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"The Black Count," by Tom Reiss

The  Black Count, Tom Reiss
Random House

Jeff Glor talks to Tom Reiss about "The Black Count: Glory, Revolution, Betrayal, and the Real Count of Monte Cristo.

Jeff Glor: What inspired you to write the book?

Tom Reiss: I was a huge Alexandre Dumas fan growing up, and one day I came across the novelist's memoir. He spent the first 200 pages telling the story of his father, Gen. Alex Dumas, and it read like The Three Musketeers and The Count of Monte Cristo combined - only more outlandish. General Dumas was like some superhero living in one of history's most exciting eras: he sword fought his way across the French Revolution, then he rose from the rank of corporal to four-star general in the space of a year and half on his outsized talents and courage. Here was a guy from the tropics who scaled ice cliffs in the Alps and fought his way across Egypt as Napoleon's cavalry commander. Then, there's the shipwreck and the dungeon.

As an equal fan of history, superheroes, and adventure stories, I was enthralled - and amazed that I couldn't find this incredible man in the history books. I was even more amazed when I learned from a bit of further research that he'd been a black man who did all these incredible things at the height of slavery. Could it be true? And if so, how could such a man be forgotten by history?? I needed to find out.

JG: What surprised you the most during the writing process?

TR: Probably to learn how far the French went on the road to creating a post-racial society before crushing it. The French Revolution was a kind of 21st century moment in the heart of the 18th century - and Alex Dumas, outstanding though he was, could never have risen the way he did if not for that. The French Revolution was the American Revolution on steroids.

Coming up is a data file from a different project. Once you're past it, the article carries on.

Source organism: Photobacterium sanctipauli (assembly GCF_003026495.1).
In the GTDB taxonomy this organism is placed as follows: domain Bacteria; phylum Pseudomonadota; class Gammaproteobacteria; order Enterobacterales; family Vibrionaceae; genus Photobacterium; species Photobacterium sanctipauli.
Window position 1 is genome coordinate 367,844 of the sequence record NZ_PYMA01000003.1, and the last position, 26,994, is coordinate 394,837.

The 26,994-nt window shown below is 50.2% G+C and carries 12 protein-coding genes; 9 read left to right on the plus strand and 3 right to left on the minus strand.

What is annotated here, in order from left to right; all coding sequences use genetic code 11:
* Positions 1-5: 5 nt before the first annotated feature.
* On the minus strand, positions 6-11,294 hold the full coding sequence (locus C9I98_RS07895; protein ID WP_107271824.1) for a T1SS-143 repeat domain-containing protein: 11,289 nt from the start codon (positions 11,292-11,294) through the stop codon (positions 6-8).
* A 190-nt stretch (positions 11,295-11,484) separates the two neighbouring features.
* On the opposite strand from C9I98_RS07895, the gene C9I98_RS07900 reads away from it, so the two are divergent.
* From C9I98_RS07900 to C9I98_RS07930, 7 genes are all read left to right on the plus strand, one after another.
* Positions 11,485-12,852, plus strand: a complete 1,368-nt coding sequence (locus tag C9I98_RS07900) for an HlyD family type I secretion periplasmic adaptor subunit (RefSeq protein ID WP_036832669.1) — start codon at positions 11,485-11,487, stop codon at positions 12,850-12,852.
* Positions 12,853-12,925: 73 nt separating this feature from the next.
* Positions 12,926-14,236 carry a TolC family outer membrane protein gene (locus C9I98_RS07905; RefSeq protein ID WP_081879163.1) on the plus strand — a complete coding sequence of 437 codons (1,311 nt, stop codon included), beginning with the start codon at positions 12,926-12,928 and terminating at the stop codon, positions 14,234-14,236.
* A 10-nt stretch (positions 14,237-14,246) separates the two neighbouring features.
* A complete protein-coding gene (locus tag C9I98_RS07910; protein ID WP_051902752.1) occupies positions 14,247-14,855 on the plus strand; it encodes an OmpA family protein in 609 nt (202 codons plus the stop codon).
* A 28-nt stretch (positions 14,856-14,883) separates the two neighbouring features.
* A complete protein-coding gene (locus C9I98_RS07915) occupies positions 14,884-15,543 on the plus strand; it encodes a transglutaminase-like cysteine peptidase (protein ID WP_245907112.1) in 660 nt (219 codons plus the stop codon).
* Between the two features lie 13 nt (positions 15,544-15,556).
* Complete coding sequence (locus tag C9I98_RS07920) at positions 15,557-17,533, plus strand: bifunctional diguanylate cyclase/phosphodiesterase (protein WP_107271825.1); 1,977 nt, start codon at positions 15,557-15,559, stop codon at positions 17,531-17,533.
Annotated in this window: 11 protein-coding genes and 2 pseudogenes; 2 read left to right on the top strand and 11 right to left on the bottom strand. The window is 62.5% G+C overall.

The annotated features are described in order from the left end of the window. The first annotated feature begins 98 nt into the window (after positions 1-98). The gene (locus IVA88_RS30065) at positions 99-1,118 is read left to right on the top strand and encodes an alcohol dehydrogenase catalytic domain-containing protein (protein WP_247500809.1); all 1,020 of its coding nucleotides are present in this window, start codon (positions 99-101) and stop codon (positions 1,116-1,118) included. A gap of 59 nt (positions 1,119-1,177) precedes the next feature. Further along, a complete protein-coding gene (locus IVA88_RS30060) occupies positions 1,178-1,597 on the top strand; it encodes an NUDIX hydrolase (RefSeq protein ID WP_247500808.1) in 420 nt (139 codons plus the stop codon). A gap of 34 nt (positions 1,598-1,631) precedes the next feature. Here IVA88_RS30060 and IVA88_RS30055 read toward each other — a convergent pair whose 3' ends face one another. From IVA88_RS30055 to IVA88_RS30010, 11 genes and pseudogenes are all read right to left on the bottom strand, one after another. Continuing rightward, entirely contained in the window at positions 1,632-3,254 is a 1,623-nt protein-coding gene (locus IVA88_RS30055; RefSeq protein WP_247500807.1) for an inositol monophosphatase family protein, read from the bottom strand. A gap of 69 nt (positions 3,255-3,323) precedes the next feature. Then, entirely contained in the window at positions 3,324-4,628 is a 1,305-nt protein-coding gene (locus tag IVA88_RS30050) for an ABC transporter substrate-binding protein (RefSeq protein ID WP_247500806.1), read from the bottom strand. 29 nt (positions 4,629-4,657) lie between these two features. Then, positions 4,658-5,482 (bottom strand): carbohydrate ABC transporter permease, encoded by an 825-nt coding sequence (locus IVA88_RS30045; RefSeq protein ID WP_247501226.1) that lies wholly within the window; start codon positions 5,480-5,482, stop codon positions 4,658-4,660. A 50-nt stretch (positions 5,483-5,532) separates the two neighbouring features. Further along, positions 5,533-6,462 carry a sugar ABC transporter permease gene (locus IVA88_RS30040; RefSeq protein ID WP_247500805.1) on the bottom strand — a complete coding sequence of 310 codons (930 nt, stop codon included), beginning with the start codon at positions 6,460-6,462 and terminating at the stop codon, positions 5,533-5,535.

JG: What would you be doing if you weren't a writer?

TR: I've considered myself a writer since I was 7 years old, but I've done a lot of jobs along the way. I enjoyed waiting tables and tending bar during college, especially when it got busy, so I might like managing a big restaurant. In fact, I might like managing many kinds of businesses or organizations. I once started a small business when I got out of college and enjoyed the stress of making it work. High-stress situations clear my head, and I love the challenge of getting along with many different kinds of people. I'm scared of routine. When I was a teenager, I worked summers as a hospital orderly and loved that, and I sometimes wish I could become a doctor, like my father, but I'm not suited to the dispassionate, scientific part.

Basically, I'm tempted by too many jobs. The one thing I'm not tempted to ever do is stop working. Retirement would be too tough for me. As a workaholic and an insomniac, I identified with my subject, General Dumas, who, according to field reports, would ride on patrols without sleep sometimes for two nights on end before going into battle, and winning. But I'm not saying I could be a saber-fighting cavalry officer - that's a job I'd be terrible at! Like the general's son, I'll stick to writing the battle scenes.

JG: What else are you reading right now?

TR: I just started Candice Millard's "The River of Doubt." I recently finished her other book, "Destiny of the Republic," which I loved. I'm also reading my younger daughter "The Road to Oz" - I'll take any excuse to reread the Oz books - and am reminded what a sin it is that the series is out of print.

JG: What's next for you?

TR: After I finished my last book, "The Orientalist," I did three long New Yorker articles, each of which took me a few months to research and write. I'd like to do some journalism again now before I dive into another book, but maybe some shorter pieces. I need a change of pace.

For more on "The Black Count," visit the Random House website.

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